The only adaptation that comes close is the Jeff Wayne musical, and that is a hill to die on. Still, many of the adaptations of the first and best alien invasion story have been great films in their own right, and in seeing how they cast aside the themes of the novel they can be a great lens for looking at the times they come from. Steven Spielberg and Tom Cruise’s take from 2005, for instance, is rich in post-9/11 imagery, with “Martians” that burst out from underground rather than falling from the sky, and combat scenes full of heroic-looking U.S. soldiers that could have come straight out of Iraq war footage.

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But probably the best adaptation, if, again, not by any stretch a faithful one, is George Pal’s 1953 interpretation of the tale. Gone is the “man on the street” narrator, fumbling his way to survival as an incompetent government and military repeatedly fail to realize the threat they are up against. This War of the Worlds sees square-jawed, heroic scientific geniuses allied with brusque military know-how in a global coalition against the invasion (although the USSR is oddly missing from this global fight against the, ahem, red planet).

Steampunk tripods are swapped out for some truly eerie floating stingray-shaped craft, which still looks impressive even today. And while germs are still the Martians’ downfall, the lurgy only really kicks in when they dare to attack a church, once more lending credence to a cosmic view where God hates basically every planet but this one.

alien device in Await Further Instructions (2018)

8. Await Further Instructions (2018)

One of the best subgenres of alien invasion, and indeed sci-fi horror stories as a whole, is “the Doctor didn’t show up.” Stories that have plots that would fill 45 minutes of Saturday morning teatime TV on BBC One, except that instead of a mysterious strange in a blue box turning up and magically saving the day at the last second, everything goes horribly, terribly wrong.

Await Further Instructions fulfills that brief beautifully. It came out in 2018, although it has to be said this writer’s experience of the film was further enhanced by watching it over the Christmas holidays in 2020. In the film, a couple goes to visit family for the holiday season—an unhappy, controlling, racist family. Then, after staying the night, they wake up to discover all the doors and windows are covered and sealed in impenetrable material. The only information from the outside world comes in the form of cryptic, counter-intuitive, and even downright dangerous-seeming instructions broadcast through the television set.

It feels like something Russel T. Davies might have written on one of his darker and more cynical afternoons, and it’s all too easy to imagine a version of this story where the Doctor (I’m imagining Capaldi, but Tennant or Whittaker would work just as well) is trapped in the house too and delivers an eleventh-hour speech about family and humanity that manages to turn everything around. But the Doctor doesn’t turn up in this story (aside from erstwhile William Hartnell stand-in, David Bradley in a very un-Doctor-ish role).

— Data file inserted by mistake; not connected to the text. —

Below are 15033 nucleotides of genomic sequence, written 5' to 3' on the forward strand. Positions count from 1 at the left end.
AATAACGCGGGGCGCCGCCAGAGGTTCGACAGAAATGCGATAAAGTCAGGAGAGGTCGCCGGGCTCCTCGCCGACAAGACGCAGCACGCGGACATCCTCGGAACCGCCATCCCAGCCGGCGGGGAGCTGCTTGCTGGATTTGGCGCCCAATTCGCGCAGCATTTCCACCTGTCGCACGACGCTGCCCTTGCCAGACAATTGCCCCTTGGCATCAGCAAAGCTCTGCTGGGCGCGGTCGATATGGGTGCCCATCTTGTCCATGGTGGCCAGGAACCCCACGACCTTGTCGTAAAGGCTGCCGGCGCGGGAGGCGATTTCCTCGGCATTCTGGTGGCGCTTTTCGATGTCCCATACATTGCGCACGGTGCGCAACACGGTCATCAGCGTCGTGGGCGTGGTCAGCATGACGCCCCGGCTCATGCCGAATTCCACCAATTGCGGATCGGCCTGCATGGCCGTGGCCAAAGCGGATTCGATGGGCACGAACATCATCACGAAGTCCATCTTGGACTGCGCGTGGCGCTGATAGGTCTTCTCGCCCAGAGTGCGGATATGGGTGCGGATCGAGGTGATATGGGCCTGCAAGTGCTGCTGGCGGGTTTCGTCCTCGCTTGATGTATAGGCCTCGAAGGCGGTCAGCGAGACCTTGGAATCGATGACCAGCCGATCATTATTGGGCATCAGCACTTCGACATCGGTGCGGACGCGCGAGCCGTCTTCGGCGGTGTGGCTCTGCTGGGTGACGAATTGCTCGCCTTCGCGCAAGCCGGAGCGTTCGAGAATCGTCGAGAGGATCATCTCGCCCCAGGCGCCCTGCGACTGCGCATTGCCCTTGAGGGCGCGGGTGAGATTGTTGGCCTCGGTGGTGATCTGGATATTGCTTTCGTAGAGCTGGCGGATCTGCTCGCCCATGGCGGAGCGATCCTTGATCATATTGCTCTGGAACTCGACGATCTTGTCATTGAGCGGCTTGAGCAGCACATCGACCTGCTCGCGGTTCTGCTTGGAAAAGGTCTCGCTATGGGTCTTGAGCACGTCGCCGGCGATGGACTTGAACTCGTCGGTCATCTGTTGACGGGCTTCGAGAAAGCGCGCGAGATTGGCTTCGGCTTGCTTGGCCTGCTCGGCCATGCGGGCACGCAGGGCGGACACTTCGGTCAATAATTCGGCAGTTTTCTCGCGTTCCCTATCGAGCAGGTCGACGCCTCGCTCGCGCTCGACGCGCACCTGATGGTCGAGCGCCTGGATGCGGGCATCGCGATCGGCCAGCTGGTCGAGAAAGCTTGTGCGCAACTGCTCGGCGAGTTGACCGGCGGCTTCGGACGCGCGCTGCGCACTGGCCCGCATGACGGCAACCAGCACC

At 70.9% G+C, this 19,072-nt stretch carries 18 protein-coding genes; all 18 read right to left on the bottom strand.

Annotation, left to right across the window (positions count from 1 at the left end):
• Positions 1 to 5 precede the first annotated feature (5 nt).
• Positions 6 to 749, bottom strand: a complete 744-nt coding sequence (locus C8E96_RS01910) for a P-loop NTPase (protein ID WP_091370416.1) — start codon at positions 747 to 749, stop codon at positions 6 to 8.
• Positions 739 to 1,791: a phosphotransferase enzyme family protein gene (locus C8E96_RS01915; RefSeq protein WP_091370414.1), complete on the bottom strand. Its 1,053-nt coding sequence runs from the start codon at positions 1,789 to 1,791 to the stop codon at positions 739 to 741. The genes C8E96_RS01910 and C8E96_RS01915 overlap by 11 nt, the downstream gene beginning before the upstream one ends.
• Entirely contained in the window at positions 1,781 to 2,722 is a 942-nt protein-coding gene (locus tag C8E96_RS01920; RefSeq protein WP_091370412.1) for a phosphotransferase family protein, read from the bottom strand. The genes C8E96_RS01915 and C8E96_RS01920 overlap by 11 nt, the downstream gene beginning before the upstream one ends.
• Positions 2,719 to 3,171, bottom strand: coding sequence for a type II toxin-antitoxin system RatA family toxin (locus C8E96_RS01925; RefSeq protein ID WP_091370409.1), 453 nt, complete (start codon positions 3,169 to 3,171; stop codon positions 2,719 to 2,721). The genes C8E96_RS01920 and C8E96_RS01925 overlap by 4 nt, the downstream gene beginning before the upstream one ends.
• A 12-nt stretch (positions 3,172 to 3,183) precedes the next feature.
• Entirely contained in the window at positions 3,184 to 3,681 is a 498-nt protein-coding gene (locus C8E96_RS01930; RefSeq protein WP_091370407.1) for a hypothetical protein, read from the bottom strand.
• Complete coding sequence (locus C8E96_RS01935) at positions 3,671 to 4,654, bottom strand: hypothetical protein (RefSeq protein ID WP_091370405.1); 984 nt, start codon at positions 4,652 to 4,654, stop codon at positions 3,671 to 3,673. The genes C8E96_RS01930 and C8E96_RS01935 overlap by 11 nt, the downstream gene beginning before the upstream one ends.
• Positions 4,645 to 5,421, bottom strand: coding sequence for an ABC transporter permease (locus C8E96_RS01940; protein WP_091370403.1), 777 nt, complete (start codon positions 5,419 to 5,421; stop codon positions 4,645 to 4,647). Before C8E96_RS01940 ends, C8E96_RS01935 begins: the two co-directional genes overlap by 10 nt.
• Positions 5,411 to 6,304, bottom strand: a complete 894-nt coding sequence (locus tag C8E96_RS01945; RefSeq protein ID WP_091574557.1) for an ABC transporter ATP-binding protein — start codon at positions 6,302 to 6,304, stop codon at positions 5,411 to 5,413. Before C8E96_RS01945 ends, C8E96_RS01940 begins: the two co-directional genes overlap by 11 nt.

One thing this film also offers is a pretty compelling answer to the question “Why, if you were capable of traveling to an alien world, would you launch an invasion rather than living in your massive space habitats or terraforming a world of your own?” The threat in this film does not want resources, or slave labor, or territory. It wants something only intelligent life can provide. It wants love.

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Future folk singing in History of the Future Folk

7. History of the Future Folk (2012)

Okay, that’s enough grim horror for now. History of the Future Folk is sweet, funny, and surprisingly wholesome. The alien invasion in question comes in the form of two very human-looking alien astronauts in low-budget spacesuits with helmets that resemble buckets with holes cut out of them. They have come to Earth to begin the colonization efforts for their home planet of Honzo but are dissuaded from conquering the planet when they discover the concept of music.

The film feels as if New Zealand comedy band The Flight of the Concords decided to make a sci-fi epic, but with the budget of an episode of The Flight of the Concords. This is for good reason; the film is effectively the origin story of real-life comedy-sci-fi-folk-band, The Future Folk.